|Publication number||US8170698 B1|
|Application number||US 12/378,639|
|Publication date||May 1, 2012|
|Priority date||Feb 20, 2008|
|Publication number||12378639, 378639, US 8170698 B1, US 8170698B1, US-B1-8170698, US8170698 B1, US8170698B1|
|Inventors||Mark David Gusack|
|Original Assignee||Mark David Gusack|
|Export Citation||BiBTeX, EndNote, RefMan|
|Patent Citations (29), Referenced by (2), Classifications (11), Legal Events (1)|
|External Links: USPTO, USPTO Assignment, Espacenet|
This application claims the benefit of provisional patent application Ser. No. 61/066,402, filed 2008 Feb. 20 by the present inventor.
1. Field of Invention
This invention relates to a unique structure and methodology that creates a virtual robotic control system with special application to provide a more effective and natural means for a person to operate one or more stand alone or networked optico-mechanical robotic microscopes.
2. Description of Prior Art
Around 1674 Leeuwenhoek first examined microorganisms in a drop of water. This initiated the field of microscopy whereby a plurality of inert and biologic materials and objects with structures too small to be seen with the naked eye (herein below referred to as Microscopic Objects) could be routinely examined through the use of a magnifying device (herein below referred to as a Microscope) by a person or persons (herein referred to as Microscopist). Viewing Microscopic Objects under the Microscope generally requires that they be made thin enough to allow light to be transmit through them and to be fixed onto a carrier made of glass or other transparent material (herein below referred to as a Slide) and this is most often done by cutting one or a plurality of very thin sections from a larger object, adhering one or more sections to a Slide, staining them with a plurality of reagents, and optionally applying a transparent cover slip to enhance the visual appearance of structural components of the Microscopic Object so as to be more easily viewed by a Microscopist.
This viewing is achieved by placing a Slide on a flat surface known as a Microscope Stage positioned above a focusable light source and adjustable iris and beneath a plurality of magnifying lenses (herein each lens referred to as Objective), each objective providing a different magnification, through which light may be transmitted passing through an Objective rotated into the axis of the light thereby magnifying the Microscopic Object and displaying the resulting light image through a set of oculars manufactured from additional magnifying lenses, to the Microscopists' eyes. A single Microscopist controls the Microscope by moving a Slide across the Microscope Stage surface either by pushing and pulling it by hand or by fixing it in place with a clip and using two rotating controls attached to the Microscope one moving it in the x-axis and the other in the y-axis o the plane defined by the Microscope Stage. Simultaneously fine details of the Microscopic Object residing on the Slide are focused by the Microscopist rotating a pair of compound knobs known in the industry as course and fine focus controls located on both sides of the Microscope resulting in a change in the vertical distance between the Microscope Stage and Objective along the light axis. The act of viewing the Microscopic Object while moving the Slide, changing the Objectives, and focusing the Objectives (herein referred to as Examining) is a highly complex and exacting interaction of hand-eye coordination that determines the speed and thoroughness of the Examination.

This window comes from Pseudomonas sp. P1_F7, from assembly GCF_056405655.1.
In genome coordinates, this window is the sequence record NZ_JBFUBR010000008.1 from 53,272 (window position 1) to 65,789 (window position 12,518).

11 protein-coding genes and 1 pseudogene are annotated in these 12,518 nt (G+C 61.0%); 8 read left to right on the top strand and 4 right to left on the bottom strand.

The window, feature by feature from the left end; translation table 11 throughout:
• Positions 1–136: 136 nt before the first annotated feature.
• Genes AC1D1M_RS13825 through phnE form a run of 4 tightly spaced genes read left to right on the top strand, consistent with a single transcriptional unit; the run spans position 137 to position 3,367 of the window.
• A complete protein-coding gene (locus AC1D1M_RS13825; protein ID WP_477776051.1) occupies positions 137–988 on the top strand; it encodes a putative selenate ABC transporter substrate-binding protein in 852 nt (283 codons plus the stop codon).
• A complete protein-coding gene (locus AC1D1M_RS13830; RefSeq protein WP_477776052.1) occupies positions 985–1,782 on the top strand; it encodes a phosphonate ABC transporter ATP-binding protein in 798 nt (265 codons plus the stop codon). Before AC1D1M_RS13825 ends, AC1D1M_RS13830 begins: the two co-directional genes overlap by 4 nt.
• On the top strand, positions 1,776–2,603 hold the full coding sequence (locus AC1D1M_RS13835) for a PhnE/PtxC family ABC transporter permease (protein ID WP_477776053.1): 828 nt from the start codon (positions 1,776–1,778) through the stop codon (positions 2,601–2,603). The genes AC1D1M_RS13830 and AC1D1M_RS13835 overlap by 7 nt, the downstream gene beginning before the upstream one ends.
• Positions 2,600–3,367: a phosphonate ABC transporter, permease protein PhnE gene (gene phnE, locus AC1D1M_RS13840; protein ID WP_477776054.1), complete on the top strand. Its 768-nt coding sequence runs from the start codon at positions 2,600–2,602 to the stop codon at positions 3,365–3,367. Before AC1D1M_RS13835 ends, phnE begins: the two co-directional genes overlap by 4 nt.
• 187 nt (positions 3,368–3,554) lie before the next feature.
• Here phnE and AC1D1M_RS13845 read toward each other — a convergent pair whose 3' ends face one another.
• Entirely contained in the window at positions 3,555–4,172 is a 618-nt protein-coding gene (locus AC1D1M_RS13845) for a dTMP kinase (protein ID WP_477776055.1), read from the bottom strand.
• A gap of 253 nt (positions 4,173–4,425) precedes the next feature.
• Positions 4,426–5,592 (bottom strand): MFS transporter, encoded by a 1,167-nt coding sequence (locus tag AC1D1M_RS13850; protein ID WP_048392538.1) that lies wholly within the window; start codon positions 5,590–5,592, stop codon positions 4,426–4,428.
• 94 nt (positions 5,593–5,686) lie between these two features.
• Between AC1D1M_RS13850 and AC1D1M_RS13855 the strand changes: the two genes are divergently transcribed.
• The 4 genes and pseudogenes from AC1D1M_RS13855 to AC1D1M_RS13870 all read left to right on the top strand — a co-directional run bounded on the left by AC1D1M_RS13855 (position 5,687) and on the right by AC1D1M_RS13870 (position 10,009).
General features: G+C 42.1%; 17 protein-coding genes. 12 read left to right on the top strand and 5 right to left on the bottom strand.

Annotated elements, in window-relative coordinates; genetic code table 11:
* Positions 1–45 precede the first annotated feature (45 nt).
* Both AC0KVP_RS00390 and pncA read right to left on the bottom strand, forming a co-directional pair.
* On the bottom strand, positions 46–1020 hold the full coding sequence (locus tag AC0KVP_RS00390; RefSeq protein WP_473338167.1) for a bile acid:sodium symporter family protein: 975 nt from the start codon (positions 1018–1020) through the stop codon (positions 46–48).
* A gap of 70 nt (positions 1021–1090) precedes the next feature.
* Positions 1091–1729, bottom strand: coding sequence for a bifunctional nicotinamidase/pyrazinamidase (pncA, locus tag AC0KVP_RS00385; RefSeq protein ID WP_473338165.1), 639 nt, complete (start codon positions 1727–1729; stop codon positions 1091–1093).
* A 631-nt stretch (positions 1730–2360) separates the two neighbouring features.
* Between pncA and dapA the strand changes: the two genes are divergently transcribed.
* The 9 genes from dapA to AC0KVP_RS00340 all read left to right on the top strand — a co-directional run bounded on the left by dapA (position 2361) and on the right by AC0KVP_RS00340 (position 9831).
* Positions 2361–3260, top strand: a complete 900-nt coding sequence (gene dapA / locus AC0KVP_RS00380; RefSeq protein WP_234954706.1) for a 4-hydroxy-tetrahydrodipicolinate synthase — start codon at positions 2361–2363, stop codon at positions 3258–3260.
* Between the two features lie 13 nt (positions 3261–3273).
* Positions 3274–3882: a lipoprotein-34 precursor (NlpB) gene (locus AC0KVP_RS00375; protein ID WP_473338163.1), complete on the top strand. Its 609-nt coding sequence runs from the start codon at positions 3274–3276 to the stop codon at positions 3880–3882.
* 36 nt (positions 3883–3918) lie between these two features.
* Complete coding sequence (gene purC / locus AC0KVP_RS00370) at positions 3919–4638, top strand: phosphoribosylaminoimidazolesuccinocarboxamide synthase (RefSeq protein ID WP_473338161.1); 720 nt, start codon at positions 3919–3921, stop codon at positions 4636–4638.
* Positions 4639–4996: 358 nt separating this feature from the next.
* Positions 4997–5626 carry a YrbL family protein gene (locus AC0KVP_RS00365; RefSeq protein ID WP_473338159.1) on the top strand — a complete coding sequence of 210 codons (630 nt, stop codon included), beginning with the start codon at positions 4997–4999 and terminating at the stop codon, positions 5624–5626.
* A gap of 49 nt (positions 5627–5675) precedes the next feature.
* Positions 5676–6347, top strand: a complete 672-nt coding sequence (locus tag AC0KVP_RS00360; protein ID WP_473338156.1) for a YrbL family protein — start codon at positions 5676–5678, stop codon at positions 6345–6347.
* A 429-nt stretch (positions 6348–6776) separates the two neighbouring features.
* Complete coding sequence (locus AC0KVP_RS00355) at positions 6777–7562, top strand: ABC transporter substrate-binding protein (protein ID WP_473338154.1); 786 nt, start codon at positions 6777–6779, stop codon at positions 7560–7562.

Furthermore, Microscopes require that, to assure viewing of the exact same structures of Microscopic Objects residing on a Slide, all Microscopists must be present at the same location as the Slide. The need to have Microscopists located with the Slide to view it has lead to significant problems in reliably characterizing Microscopic Objects reducing both the efficacy and reliability of knowledge about them. Often the Slide or Slides to be examined must be sent physically to other Microscopists residing at another location. This leads to a number of problems including long delays in obtaining complete examination by a plurality of Microscopists, the prevention of real time interaction between each Microscopist who examines the Microscopic Objects, the potential for each Microscopist to view a different structure on a Slide, and the potential for loss of one or more Slides. These limitations and others have acted as a serious hindrance towards establishing and applying knowledge about Microscopic Objects. One of a plurality of specific examples; in the healthcare field, this limitation has adversely affected the development of reliable diagnostic criteria in hematological, surgical, and cytological pathology and prevented their accurate and precise application by pathologists and technologists to human tissues examined under a Microscope.